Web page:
Dress Dress Making Saree

Make a Cocktail Dress out of a Saree

“Closet full of fabulous Sarees and not an occasion to wear!” … wondered every Indian women at least once in these last 2 years.

But I’m on a mission to give purpose to your beautiful Sarees, one Saree at a time. And you can be a hero just by doing that too, I’ll tell you how 😊

Not all hero wear capes, some wear Sarees…

Illustration by @artby_gt

I recently had a beautiful Cutomer wanting to reinvent her Saree that she wore many times and created fond memories through it. A piece of clothing such as this is too precious to part with, you would agree.

She had a design in mind, she needed a dress that maintained the flow of this beautiful emerald green chiffon drape.

The result was pleasing not just for her but for me as I knew a gorgeous Saree has been rescued and given a new meaning and purpose.

Lets see how it was done ✅

Tools required –

  • Measuring tape 📏
  • Pair of scissors ✂️
  • Chalk
  • Pins 📍
  • Lining fabric ( you could use the remain Saree material)
  • Sewing machine ( if you don’t have one, you could use back stitch


  1. Fold your Saree pallu half way as shown in the figure below 👇🏽

2. A to B – mark diagonally

Shoulder length plus 1 inch.

B to C – go in by 1/2 inch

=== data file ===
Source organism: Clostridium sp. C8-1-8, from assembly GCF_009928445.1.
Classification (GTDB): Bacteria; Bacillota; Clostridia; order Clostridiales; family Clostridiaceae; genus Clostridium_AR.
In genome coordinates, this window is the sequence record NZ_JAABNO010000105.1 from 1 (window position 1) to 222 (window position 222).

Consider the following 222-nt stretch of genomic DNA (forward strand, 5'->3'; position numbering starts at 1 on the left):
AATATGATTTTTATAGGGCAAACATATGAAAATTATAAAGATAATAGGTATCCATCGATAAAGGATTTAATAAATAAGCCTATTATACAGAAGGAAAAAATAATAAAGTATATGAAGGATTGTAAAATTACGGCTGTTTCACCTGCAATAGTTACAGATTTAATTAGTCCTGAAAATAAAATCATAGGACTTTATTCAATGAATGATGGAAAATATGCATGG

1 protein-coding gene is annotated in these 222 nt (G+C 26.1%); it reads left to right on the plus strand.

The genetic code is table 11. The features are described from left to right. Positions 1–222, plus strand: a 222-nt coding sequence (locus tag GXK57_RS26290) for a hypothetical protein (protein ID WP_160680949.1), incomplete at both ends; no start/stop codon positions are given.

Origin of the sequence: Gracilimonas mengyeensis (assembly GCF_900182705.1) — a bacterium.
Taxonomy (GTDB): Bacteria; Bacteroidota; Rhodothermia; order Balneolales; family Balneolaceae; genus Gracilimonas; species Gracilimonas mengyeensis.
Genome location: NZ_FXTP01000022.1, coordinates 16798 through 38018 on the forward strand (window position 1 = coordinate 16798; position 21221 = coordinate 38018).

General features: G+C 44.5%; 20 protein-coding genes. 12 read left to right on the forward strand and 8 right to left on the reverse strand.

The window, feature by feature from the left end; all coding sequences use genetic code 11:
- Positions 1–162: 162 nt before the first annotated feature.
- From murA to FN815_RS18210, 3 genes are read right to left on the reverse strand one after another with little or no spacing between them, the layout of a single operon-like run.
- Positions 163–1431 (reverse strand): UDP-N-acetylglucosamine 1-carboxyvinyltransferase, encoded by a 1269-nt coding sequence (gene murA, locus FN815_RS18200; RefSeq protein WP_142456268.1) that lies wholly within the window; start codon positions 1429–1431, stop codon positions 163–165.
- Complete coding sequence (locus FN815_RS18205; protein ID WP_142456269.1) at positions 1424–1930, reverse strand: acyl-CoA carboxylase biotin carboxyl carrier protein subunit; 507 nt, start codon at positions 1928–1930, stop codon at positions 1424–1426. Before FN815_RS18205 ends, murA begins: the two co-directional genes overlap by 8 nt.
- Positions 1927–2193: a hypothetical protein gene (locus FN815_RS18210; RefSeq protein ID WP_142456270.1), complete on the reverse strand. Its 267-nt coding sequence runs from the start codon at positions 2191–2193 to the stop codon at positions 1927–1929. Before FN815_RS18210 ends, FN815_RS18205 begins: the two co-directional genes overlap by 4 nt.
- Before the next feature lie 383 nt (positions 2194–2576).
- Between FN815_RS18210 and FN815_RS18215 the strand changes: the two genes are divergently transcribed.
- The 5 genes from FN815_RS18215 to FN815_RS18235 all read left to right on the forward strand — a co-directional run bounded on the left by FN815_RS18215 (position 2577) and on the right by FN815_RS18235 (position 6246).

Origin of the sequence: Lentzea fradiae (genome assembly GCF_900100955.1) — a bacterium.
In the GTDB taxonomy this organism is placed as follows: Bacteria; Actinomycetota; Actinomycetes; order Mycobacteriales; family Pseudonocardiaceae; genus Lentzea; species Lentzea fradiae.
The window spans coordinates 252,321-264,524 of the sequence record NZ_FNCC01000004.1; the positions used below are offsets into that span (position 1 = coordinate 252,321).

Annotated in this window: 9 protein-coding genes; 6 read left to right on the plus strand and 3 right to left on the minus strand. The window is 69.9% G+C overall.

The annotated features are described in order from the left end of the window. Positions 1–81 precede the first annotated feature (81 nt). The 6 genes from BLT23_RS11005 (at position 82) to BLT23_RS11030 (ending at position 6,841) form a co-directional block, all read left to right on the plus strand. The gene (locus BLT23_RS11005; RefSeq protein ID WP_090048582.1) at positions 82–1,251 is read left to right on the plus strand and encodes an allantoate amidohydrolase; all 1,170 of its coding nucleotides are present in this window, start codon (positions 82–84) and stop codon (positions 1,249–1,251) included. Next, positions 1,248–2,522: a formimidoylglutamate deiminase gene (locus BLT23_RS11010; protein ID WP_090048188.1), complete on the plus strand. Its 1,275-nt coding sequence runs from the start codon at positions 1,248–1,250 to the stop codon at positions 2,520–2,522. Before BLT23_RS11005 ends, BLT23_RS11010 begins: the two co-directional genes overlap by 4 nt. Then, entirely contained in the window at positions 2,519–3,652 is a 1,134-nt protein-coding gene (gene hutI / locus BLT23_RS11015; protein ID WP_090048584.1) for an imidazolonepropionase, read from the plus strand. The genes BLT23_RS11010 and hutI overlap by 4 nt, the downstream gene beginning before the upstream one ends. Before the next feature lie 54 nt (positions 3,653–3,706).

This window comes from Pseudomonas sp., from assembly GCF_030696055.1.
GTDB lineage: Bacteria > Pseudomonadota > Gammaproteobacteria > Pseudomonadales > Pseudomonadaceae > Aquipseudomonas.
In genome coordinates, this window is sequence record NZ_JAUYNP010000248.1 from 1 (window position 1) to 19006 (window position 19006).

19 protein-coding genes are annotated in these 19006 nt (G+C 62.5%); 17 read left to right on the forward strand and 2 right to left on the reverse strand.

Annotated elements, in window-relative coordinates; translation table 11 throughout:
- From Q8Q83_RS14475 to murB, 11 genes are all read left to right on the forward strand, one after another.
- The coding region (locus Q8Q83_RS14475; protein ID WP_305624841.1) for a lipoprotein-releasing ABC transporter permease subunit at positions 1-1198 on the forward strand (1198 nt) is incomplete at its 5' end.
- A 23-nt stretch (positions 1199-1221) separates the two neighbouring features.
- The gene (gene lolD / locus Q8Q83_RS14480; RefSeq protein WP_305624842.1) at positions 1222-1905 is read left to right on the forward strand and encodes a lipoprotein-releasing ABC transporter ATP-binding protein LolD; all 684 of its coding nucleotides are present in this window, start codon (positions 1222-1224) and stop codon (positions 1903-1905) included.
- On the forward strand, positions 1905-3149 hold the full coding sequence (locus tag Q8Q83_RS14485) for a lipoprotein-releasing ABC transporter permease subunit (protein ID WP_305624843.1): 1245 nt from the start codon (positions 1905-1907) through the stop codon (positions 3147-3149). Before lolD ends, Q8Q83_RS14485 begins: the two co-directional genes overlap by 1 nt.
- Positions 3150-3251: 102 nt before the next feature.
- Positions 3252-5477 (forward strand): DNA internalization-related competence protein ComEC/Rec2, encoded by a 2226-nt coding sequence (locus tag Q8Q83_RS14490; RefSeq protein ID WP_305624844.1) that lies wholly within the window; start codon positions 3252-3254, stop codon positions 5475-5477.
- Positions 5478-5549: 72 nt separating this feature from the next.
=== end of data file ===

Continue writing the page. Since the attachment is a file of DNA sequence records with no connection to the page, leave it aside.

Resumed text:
C to D – mark armhole divide by 2, and give a little curve.

D to E – March off shoulder circle divide by 2 ( refer to the pic below)

Sew from E to the hem and D to the hem

If you wish to add lining, you could use the remaining Saree fabric, cut exactly the same way as pallu and attach from the neck line and the armhole.

Your cocktail dress in just 3 stitches is ready !!

Watch this video, where I explain the drafting. 

To watch the full making video

Sewing Techniques

How to Sew Saree Blouse? How to Cut your Fabric using the Pattern

How to Sew Saree Blouse Patterns.

In this blog I’m explaining how to use the pdf saree blouse patterns. 

Pay attention to the instructions given on the pattern and cut accordingly. Front or back pattern will be either cut on fold or cut in 2. If it is ‘cut on fold’ you will keep the pattern at the fold of the fabric without providing any seam allowance. If it is to be ‘cut X 2′ then you will keep it away from the fold. Seam allowance for the these patterns is not provided hence you can mark your preferred SA. 3/8 inch or 1 cm allowance usually works well. At the side seams you can give 1 inch allowance in case you need to adjust the size later on.

At the sleeve hem you can give 1 inch seam allowance for folding in.

Some patterns have belts under the bust to give support. those patterns will require fusing (stiff sticky fabric) The fusing is cut in a similar way as the belt.

Some patterns have neck facing. See the blog on ‘how to sew Neckline’ for guidance.



Free Sewing Patterns and Resources 

If you wish to learn the art of dress making in a systematic and professional manner then Click Here

For free tutorials do follow and subscribe me on YouTube

If you wish to buy my ready made PDF patterns visit my Etsy shop 

And if you are feeling generous to follow me on Instagram then Click Here 🥰

Sewing Humour

Tailoring Baju Kurung, Cheongsam and Sari Blouse

Fashion Design